If only our furry family members could talk and let us know how they are feeling and where it hurts. As this is not possible, veterinarians rely on pet parents to describe what they have noticed at home. This is especially important in evaluating changes in appetite, as a thorough history can help your vet narrow down their differential list (the list of possible disease processes causing your dog’s clinical signs). 

It may be helpful to understand some terminology that your vet will use when discussing why your dog is not eating. 


  • Hyporexia - decreased appetite/food intake

  • Anorexia - complete loss of appetite/no food intake

  • Dysrexia - change in appetite/disruption in food intake 

  • Pseudo-anorexia - refers to a dog who wants to eat but is unable to because of difficulty picking up, chewing, or swallowing food 

Your vet will also want to know the following:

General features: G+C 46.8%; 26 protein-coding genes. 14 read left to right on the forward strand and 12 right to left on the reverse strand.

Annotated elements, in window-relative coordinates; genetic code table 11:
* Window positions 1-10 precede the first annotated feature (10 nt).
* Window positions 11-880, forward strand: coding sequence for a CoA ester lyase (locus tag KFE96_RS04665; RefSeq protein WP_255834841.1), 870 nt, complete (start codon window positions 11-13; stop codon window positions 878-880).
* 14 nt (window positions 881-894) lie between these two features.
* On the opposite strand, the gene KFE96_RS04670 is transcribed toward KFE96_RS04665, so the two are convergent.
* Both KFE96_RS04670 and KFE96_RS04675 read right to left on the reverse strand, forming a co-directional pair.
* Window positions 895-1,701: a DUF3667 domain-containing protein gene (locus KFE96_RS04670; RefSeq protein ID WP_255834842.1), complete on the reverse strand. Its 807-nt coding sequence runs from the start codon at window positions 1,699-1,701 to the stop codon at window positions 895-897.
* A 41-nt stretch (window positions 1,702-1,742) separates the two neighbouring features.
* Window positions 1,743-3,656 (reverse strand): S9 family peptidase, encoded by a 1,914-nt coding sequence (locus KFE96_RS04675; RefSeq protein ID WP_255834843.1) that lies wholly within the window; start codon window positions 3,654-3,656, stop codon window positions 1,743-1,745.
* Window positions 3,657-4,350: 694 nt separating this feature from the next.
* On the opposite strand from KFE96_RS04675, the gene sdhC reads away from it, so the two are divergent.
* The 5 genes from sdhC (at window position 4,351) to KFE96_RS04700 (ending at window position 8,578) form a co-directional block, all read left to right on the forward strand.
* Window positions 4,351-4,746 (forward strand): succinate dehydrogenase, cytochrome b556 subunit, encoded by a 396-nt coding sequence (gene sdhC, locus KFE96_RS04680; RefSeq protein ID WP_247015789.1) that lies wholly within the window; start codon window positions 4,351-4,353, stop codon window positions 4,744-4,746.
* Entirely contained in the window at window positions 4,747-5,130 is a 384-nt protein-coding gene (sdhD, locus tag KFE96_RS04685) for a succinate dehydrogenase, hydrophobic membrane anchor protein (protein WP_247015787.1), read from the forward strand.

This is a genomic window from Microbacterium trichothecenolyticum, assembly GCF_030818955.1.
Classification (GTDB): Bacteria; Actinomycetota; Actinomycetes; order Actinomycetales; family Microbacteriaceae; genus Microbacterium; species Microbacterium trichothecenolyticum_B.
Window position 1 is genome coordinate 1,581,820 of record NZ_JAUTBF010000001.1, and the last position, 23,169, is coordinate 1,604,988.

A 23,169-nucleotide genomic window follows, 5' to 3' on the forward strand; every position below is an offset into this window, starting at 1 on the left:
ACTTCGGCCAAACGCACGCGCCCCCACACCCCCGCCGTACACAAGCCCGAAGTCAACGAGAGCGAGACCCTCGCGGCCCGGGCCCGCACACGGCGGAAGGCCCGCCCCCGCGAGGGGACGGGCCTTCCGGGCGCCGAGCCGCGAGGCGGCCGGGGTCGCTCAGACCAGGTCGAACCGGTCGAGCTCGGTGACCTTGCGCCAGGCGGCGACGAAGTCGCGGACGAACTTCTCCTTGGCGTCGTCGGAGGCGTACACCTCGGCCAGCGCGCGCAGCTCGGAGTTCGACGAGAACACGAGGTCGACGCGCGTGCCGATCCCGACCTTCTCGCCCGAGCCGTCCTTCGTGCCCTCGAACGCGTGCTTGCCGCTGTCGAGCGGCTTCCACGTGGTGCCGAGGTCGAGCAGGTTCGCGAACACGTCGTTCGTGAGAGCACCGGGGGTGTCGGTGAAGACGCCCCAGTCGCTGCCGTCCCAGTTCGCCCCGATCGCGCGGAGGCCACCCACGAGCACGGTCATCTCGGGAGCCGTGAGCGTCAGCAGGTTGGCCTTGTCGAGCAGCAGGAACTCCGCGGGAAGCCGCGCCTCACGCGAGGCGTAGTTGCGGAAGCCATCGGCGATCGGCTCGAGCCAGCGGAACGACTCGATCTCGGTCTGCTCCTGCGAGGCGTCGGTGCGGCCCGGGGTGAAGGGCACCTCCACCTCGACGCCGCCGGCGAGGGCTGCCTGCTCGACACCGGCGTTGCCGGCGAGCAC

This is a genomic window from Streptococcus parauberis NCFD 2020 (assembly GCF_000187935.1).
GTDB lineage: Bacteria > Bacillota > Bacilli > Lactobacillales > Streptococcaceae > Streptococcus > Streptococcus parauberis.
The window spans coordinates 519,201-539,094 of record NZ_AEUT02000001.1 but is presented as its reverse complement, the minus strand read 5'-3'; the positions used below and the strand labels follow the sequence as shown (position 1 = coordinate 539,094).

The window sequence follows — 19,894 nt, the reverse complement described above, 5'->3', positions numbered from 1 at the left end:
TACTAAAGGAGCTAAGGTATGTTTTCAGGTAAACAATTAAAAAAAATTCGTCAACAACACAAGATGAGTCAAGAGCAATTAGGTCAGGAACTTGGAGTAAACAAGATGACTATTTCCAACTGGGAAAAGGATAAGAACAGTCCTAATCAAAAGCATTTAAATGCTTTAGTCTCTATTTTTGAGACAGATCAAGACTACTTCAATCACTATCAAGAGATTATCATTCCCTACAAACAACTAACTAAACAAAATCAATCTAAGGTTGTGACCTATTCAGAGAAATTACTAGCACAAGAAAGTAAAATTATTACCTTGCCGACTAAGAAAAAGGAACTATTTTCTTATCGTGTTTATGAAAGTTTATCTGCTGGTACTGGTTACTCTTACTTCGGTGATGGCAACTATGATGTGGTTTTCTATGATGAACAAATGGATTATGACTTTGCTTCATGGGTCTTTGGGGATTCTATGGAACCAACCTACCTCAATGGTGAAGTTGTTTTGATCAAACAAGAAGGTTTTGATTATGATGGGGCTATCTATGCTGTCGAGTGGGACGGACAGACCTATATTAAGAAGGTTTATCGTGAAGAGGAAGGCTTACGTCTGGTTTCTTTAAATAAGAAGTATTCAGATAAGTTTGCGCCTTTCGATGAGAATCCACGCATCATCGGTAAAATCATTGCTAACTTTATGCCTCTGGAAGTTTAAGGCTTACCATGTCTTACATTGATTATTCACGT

• What is your dog’s age, breed, and sex? - Knowing this information will help your vet narrow down their differential list. For example, a young lab may be more likely to eat something they shouldn’t, leading to gastrointestinal upset, toxicity, or obstruction, while cancer may be higher on the list in a senior pet. Intact female dogs may develop pyometra (infection of the uterus), while intact males can get prostatitis. 

  • Does your dog have any other clinical signs, such as vomiting, diarrhea, increased thirst and urination, weight loss, lethargy, pain, licking lips, or drooling? 

  • How much do you feed your dog and what do you feed them? Will they still eat treats? If your dog gets a lot of treats or people food during the day, they may be filling up on these delicacies and not have room for their meals. 

  • Has there been a change to their diet recently? Or have they gotten into anything they shouldn’t have? "Dumpster diving" or abruptly changing your dog’s diet can cause gastrointestinal upset. More concerning, ingestion of a foreign body can sometimes lead to an intestinal obstruction or blockage, a severe condition requiring surgery. Certain human foods and products are toxic to dogs and could also be why your dog is not eating.